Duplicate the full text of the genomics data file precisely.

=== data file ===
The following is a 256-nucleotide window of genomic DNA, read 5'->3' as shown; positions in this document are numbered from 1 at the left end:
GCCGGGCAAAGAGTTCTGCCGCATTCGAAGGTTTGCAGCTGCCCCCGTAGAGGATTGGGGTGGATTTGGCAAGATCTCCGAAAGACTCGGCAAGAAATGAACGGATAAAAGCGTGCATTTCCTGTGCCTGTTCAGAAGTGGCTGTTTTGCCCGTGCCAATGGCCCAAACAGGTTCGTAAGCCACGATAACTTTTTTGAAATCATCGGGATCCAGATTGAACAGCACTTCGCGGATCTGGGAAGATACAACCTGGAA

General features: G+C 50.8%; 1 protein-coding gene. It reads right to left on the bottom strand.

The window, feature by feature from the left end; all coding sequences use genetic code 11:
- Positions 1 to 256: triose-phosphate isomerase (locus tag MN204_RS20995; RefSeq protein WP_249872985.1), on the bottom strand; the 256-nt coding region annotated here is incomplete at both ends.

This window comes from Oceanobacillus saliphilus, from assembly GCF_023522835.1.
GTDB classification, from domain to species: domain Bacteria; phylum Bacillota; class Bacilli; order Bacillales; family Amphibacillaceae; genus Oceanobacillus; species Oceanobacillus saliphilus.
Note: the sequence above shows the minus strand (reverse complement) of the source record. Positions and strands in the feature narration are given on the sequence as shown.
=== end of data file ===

The following is a 256-nucleotide window of genomic DNA, read 5'->3' as shown; positions in this document are numbered from 1 at the left end:
GCCGGGCAAAGAGTTCTGCCGCATTCGAAGGTTTGCAGCTGCCCCCGTAGAGGATTGGGGTGGATTTGGCAAGATCTCCGAAAGACTCGGCAAGAAATGAACGGATAAAAGCGTGCATTTCCTGTGCCTGTTCAGAAGTGGCTGTTTTGCCCGTGCCAATGGCCCAAACAGGTTCGTAAGCCACGATAACTTTTTTGAAATCATCGGGATCCAGATTGAACAGCACTTCGCGGATCTGGGAAGATACAACCTGGAA

General features: G+C 50.8%; 1 protein-coding gene. It reads right to left on the bottom strand.

The window, feature by feature from the left end; all coding sequences use genetic code 11:
- Positions 1 to 256: triose-phosphate isomerase (locus tag MN204_RS20995; RefSeq protein WP_249872985.1), on the bottom strand; the 256-nt coding region annotated here is incomplete at both ends.

This window comes from Oceanobacillus saliphilus, from assembly GCF_023522835.1.
GTDB classification, from domain to species: domain Bacteria; phylum Bacillota; class Bacilli; order Bacillales; family Amphibacillaceae; genus Oceanobacillus; species Oceanobacillus saliphilus.
Note: the sequence above shows the minus strand (reverse complement) of the source record. Positions and strands in the feature narration are given on the sequence as shown.